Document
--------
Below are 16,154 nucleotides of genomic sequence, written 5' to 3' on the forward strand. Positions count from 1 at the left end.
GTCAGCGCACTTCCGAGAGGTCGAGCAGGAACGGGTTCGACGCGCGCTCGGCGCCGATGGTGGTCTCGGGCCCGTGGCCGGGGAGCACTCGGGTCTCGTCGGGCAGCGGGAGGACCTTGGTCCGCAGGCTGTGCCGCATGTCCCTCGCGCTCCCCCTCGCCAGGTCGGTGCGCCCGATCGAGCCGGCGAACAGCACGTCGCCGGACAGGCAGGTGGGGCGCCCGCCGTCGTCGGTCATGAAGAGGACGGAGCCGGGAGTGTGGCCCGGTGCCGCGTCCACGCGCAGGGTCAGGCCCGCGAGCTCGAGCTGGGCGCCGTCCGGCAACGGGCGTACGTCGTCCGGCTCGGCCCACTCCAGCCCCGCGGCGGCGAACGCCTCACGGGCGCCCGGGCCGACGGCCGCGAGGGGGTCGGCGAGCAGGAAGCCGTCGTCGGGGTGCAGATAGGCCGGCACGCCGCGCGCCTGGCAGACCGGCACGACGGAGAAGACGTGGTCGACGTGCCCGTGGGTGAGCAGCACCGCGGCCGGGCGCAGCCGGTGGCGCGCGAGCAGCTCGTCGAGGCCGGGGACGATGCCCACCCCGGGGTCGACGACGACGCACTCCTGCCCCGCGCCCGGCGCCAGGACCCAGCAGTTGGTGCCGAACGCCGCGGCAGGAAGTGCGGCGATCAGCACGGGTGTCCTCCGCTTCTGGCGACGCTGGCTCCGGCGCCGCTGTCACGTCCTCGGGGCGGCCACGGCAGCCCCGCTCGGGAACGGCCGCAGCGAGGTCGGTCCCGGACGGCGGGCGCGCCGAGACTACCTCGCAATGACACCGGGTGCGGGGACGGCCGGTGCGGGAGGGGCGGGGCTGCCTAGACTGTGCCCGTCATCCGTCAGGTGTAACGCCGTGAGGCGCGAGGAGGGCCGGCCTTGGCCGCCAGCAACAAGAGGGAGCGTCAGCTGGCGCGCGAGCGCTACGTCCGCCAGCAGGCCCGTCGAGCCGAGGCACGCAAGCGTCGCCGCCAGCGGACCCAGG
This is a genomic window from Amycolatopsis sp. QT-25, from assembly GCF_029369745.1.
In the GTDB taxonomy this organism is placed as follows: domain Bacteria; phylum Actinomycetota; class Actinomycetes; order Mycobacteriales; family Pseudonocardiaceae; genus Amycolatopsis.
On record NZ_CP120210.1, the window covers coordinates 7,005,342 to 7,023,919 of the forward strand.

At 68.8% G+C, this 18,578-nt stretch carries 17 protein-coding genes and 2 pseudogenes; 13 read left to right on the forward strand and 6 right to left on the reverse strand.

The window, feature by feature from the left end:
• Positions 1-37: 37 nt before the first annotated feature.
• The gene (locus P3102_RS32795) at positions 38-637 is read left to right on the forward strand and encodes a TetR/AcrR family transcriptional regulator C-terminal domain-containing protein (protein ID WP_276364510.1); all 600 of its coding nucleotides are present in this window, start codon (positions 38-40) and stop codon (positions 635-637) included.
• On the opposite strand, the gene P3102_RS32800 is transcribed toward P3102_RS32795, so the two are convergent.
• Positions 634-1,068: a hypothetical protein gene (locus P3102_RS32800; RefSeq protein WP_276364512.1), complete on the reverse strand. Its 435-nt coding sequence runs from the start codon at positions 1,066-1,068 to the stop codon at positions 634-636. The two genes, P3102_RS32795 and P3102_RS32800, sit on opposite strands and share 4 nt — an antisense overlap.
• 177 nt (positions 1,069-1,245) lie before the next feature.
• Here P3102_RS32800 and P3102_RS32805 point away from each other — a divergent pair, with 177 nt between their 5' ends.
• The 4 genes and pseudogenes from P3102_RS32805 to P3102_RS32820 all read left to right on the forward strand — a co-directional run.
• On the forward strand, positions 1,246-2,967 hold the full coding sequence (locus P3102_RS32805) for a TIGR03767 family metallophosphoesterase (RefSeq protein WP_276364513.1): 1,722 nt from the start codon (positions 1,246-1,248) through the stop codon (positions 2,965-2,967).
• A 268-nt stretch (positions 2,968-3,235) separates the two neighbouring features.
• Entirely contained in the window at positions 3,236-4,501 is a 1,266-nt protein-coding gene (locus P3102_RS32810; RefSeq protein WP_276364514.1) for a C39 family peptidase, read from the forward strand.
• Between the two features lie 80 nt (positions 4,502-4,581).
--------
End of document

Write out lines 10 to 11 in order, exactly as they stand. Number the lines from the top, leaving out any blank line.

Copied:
• On the opposite strand, the gene P3102_RS32800 is transcribed toward P3102_RS32795, so the two are convergent.
• Positions 634-1,068: a hypothetical protein gene (locus P3102_RS32800; RefSeq protein WP_276364512.1), complete on the reverse strand. Its 435-nt coding sequence runs from the start codon at positions 1,066-1,068 to the stop codon at positions 634-636. The two genes, P3102_RS32795 and P3102_RS32800, sit on opposite strands and share 4 nt — an antisense overlap.